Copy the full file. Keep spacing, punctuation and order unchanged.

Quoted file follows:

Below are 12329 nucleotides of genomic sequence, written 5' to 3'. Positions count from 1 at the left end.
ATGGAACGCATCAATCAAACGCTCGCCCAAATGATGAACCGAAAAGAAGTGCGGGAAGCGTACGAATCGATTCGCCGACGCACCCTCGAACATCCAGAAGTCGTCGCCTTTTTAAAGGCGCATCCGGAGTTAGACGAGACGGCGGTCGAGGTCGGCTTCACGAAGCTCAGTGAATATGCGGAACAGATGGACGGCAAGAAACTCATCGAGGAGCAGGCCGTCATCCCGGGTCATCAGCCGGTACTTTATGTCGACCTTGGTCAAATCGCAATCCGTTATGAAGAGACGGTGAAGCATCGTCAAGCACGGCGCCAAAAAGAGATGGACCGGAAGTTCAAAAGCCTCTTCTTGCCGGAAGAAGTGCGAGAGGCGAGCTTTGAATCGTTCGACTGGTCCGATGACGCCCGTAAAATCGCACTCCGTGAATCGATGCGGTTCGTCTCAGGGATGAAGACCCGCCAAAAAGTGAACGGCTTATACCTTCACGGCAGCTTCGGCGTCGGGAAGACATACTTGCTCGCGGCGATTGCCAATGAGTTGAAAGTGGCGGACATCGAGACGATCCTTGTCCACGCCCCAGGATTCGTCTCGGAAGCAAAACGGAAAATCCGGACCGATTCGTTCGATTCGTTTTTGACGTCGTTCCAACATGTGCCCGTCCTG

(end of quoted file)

Below are 12329 nucleotides of genomic sequence, written 5' to 3'. Positions count from 1 at the left end.
ATGGAACGCATCAATCAAACGCTCGCCCAAATGATGAACCGAAAAGAAGTGCGGGAAGCGTACGAATCGATTCGCCGACGCACCCTCGAACATCCAGAAGTCGTCGCCTTTTTAAAGGCGCATCCGGAGTTAGACGAGACGGCGGTCGAGGTCGGCTTCACGAAGCTCAGTGAATATGCGGAACAGATGGACGGCAAGAAACTCATCGAGGAGCAGGCCGTCATCCCGGGTCATCAGCCGGTACTTTATGTCGACCTTGGTCAAATCGCAATCCGTTATGAAGAGACGGTGAAGCATCGTCAAGCACGGCGCCAAAAAGAGATGGACCGGAAGTTCAAAAGCCTCTTCTTGCCGGAAGAAGTGCGAGAGGCGAGCTTTGAATCGTTCGACTGGTCCGATGACGCCCGTAAAATCGCACTCCGTGAATCGATGCGGTTCGTCTCAGGGATGAAGACCCGCCAAAAAGTGAACGGCTTATACCTTCACGGCAGCTTCGGCGTCGGGAAGACATACTTGCTCGCGGCGATTGCCAATGAGTTGAAAGTGGCGGACATCGAGACGATCCTTGTCCACGCCCCAGGATTCGTCTCGGAAGCAAAACGGAAAATCCGGACCGATTCGTTCGATTCGTTTTTGACGTCGTTCCAACATGTGCCCGTCCTG